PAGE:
Warning: This no-fee balance transfer is a limited-time offer that is not necessarily provided to all who apply for Slate. If you cannot locate the offer on the Chase Web site and you don’t receive an application in the mail offering it, search for “Slate” on my Web site, www.LowCards.com, to apply.
Several credit card issuers have begun marketing attractive new cards to small-business owners.
- Best small-business card: Chase Ink Cash offers a 0% interest rate for the first six months and a higher rate thereafter, recently 13.24%. Cardholders earn a $250 cash bonus if they spend $5,000 in the first three months, and there’s a cash-back rewards program that features 5% cash back on the first $25,000 spent each year at office-supply stores and on wireless, cable and landline services…2% cash back on the first $25,000 spent at restaurants and gas stations…and 1% cash back on all other purchases. 800-432-3117, www.Chase.com.
FOR WEAK CREDIT
Consumers whose credit scores are below 680 or whose credit histories are limited still have some reasonable credit card options…
- Best student credit card: Discover Student Card combines competitive rates—0% for the first nine months, then ongoing rates as low as 12.99%—with cash-back bonuses. Users earn 5% cash back on purchases in rotating categories and 1% cash back on everything else. 800-347-2683, www.DiscoverCard.com.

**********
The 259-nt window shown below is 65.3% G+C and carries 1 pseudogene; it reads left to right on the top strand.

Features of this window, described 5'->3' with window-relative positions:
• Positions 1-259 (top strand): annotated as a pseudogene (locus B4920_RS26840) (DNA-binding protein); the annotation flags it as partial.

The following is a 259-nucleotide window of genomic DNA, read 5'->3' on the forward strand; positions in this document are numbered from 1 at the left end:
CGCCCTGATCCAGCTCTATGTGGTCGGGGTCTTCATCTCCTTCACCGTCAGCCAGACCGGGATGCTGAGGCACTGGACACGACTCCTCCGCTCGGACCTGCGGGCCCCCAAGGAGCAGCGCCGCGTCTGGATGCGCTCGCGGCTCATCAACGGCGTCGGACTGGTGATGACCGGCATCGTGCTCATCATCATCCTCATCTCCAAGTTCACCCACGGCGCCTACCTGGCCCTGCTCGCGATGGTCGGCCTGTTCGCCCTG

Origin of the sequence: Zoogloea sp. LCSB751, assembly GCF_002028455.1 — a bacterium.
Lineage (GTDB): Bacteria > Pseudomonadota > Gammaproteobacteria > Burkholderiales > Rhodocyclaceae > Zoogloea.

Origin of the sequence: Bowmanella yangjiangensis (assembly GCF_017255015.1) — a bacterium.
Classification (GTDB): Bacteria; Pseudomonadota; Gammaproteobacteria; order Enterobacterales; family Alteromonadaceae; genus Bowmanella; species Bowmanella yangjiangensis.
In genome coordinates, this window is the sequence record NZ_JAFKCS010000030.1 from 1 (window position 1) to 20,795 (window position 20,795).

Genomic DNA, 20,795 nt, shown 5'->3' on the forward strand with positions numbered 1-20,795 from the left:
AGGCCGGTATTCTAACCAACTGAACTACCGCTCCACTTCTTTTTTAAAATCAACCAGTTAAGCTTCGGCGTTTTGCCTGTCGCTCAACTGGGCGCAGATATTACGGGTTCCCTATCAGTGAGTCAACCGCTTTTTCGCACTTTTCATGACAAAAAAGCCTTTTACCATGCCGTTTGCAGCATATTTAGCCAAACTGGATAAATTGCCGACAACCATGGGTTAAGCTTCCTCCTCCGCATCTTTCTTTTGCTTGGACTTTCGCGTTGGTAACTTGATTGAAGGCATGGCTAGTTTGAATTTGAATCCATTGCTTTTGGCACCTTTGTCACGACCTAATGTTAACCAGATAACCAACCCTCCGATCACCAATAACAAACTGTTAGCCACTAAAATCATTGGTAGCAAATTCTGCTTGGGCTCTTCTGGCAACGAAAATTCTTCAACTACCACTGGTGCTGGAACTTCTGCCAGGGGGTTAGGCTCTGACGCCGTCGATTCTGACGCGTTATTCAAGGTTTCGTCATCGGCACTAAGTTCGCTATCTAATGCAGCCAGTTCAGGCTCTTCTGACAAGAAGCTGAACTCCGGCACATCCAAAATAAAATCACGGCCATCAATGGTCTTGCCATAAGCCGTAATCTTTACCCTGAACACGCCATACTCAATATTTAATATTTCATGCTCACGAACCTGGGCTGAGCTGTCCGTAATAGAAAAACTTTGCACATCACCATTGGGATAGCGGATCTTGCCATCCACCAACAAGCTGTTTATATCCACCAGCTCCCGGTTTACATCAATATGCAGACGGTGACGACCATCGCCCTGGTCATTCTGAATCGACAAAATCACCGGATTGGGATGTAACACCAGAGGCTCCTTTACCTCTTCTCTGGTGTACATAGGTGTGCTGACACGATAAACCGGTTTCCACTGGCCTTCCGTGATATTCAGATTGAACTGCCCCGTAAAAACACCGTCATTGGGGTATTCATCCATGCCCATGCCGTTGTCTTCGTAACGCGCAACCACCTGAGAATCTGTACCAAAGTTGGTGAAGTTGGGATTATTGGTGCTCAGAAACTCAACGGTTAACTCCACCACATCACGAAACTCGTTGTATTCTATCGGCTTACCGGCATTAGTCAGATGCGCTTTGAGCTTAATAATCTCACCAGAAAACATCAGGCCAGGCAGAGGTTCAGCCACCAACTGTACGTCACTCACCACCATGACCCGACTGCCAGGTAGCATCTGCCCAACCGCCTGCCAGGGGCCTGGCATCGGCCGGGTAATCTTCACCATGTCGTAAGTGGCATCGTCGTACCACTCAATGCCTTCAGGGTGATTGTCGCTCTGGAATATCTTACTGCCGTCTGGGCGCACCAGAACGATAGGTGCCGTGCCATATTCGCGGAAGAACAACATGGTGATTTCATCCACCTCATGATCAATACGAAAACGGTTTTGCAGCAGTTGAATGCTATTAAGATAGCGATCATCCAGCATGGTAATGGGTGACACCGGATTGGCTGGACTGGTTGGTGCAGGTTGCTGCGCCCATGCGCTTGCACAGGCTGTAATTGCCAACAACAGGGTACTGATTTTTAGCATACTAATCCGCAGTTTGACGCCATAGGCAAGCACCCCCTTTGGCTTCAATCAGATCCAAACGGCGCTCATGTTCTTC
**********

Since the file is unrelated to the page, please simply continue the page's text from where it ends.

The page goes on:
Downside: By law, students younger than 21 must provide proof of income or a co-signer to qualify for a card.
- Best card for those with middling credit scores (620 to 679): Capital One Classic Platinum MasterCard is a straightforward card for those with middling credit scores. It offers a 0% interest rate on purchases until September 2012, then 17.99% to 22.99% thereafter, depending on your credit score. 800-410-0020, www.CapitalOne.com.
Downside: A $39 annual fee.
*Cards in this article carry no annual fee unless otherwise indicated. Be aware that card features and availability change frequently.
Source: Bill Hardekopf, CEO of LowCards.com, a Web site based in Birmingham, Alabama, that helps consumers compare credit cards and provides rankings and reviews. He is coauthor of The Credit Card Guidebook (Lulu).